Department of Education changes its name UH Hilo DOE now School of Education Britney Carey | Staff Writer Nainoa Kalaukoa | Graphic Artist In an Oct. 23 press release, it was announced that the University of Hawai‘i at Hilo’s Department of Education has become the School of Education. Of the name change, which went into effect in mid-September, Chancellor Don Straney said, “UH Hilo’s Education program was already a school in everything but name. This designation will raise its profile by acknowledging that status along with its significant role in educating future generations of teachers in the state of Hawaiʻi,” according to the press release. The change will not mean any increase in cost to the University or any other modifications. “We made a concerted effort to indicate we are not asking for additional resources, we aren’t asking for a change in the organizational chart. We’re still doing the same work. It’s just our name reflects the work,” Dr. Jan Zulich, chair of the School of Education, said. The change was part of the School’s strategic plan developed by the faculty “to guide our programmatic decisions and development,” Dr. Zulich said. The School, which is similar to UH Hilo’s School of Nursing, College of Pharmacy, and College of Business and Economics in that it provides professional preparation for its students, will remain a part of the Social Sciences Division of the College of Arts and Sciences. “The support for our name change spans the university and broader educational community,” Dr. Zulich explained. Strong supporters of the change included Dr. Randy Hirokawa, Dean of the CAS, Interim Vice Chancellor for Academic Affairs Dr. Kenith Simmons, Dr. Linda Johnsrud, Executive Vice President for Academic Affairs/Provost, and Chancellor Straney. Benefits of the change include a streamlining of advising and recruitment, and recognition for the School’s students. “The students benefit from being acknowledged for the rigor of the work they’ve done to graduate,” Dr. Zulich said. The change will also impact accreditation with the Teacher Education Accreditation Council and the Western Association of Schools

and Colleges by reflecting the School’s equal status with other comparable programs across America. The change will also clear up questions of identity. While called the Department of Education, the School was often confused with the Hawai‘i Department of Education, the statewide school district which oversees more than 280 schools. Currently, the School of Education operates three different programs, including the Teacher Education Program, Masters in Education, and the Academic Certificate in Education Studies, or ACES. The M.Ed. program has graduated 93 in-service teachers to date, with the 2012-2013 cohort adding another 17. The TEP, which is expected to graduate its last cohort, a class of 27 new teachers, in May 2013, will be replaced with the new Master of Arts in Teaching program beginning in Summer 2013. There are currently 95 undergraduate studies working towards the ACES certificate. The School of Education will be selling t-shirts which will reflect and promote its new moniker with proceeds to benefit current students and teachers in Hawai‘i schools. The School of Education will release information regarding ordering of the shirts when they become available.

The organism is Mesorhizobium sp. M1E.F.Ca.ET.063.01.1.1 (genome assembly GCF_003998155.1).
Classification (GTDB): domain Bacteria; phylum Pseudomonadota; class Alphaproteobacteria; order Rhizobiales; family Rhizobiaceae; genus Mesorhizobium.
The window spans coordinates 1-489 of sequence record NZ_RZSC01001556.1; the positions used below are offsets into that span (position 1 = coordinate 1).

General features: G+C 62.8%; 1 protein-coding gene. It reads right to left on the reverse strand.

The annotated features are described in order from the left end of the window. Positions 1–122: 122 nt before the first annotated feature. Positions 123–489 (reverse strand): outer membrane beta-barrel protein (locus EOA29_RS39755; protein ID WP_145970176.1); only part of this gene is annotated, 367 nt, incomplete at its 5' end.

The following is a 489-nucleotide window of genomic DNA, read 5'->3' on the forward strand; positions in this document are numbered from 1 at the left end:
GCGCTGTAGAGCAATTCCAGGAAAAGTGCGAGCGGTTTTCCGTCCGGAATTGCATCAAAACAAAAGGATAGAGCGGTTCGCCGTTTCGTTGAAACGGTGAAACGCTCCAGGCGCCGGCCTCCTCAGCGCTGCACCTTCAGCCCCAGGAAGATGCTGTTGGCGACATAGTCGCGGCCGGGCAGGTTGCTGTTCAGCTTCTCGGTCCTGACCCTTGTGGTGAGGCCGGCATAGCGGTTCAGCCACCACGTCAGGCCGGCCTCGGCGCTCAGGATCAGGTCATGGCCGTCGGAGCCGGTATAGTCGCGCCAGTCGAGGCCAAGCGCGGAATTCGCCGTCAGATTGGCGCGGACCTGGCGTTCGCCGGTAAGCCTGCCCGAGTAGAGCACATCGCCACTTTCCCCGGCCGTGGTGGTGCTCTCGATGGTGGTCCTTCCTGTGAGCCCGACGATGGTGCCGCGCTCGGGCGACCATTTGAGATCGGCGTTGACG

De-stress before tests Aisha-Rae Kobayashi| Student Health & Wellness Programs (SHWP)

Take part in Global Aloha Day 12/12/12---When no stress is allowed! As the fall semester narrows to an end, you may find There are various easy ways you can participate in this worldwide yourself overwhelmed with last minute papers and studying for tests. movement committed to inspiring, recognizing, and celebrating the kindness and The following are a few tips to keep in mind to prevent you from gratitude of individuals who simply choose to share aloha—daily. becoming overwhelmed. -Share aloha by doing random acts of kindness Prioritize. As students we hear it often, but many of us tend -Share global aloha day with your `ohana (family) to put things off to the very end. If you are usually a procrastinator, -Utilize global aloha day & peace education as teaching tools---teach others it is best to start planning and preparing now. Write things down and about aloha have a priority list of things to do and then work to start checking -Organize/perform at a global aloha day events---be creative or simply partake them off. in events Fast fact: Pulling an “all-nighter” is actually a bad idea. -The Student Life Center will be participating in Global Aloha Day on 12/12/12 According to the Huffington Post, research has shown that memories from 6:30 a.m. to midnight. Free coffee, tea, and donuts will be served from 8 are stored while you sleep, so it is best to get some sleep to retain a.m.-12 p.m. in the SLC lobby. Please join UH Hilo’s SLC in this worldwide information. Also your brain doesn’t function as well when you’re event. sleep deprived so you do not want to take that test while you’re -Join SHWP – Counseling Services on Global Aloha Day, 12/12/12 10a.m.-2 exhausted. p.m., in Campus Center to express your ideas of aloha. We’ll be creating an Find balance. Creating the right balance between your Aloha Quilt to bring together everyone’s perspectives and share them with the school/work and social life is extremely important. The best stress UH Hilo community. Stop by our table and create your square for the quilt. Be a relievers as well as stress creators are in our immediate circle. part of our aloha spirit! Sometimes all you need is to call up that friend who always knows “Aloha is a way of life”, to be expressed with tenderness, harmony, pleasantness, how to put you in a better mood. It is okay to vent a little—just don’t modesty, and perseverance. So as 2012 comes to a close and 2013 arrives, it would be let it consume you. wonderful to make sure that we’re not only living aloha but also spreading it. Get moving. Improving circulation is very beneficial. According to the, physical movement or exercise is one of the most effective stress-relief techniques. During exercise your brain produces endorphins which are natural mood enhancers, so find an activity you enjoy and get moving. Any kind of physical activity is great. This can be walking, gardening, dancing, swimming, or an exercise class. Relax. Taking time for yourself is extremely important. Spend some time unwinding whether it is in peace and quiet or listening to your favorite music. Some people enjoy soaking in a nice bubble bath while others like to write things down and reflect. Whatever your preference, take a deep breath and remember all the wonderful things that empower you (research shows that reflection on the things you appreciate is most effective). To learn more about various events and ideas, please visit Please join us on Facebook: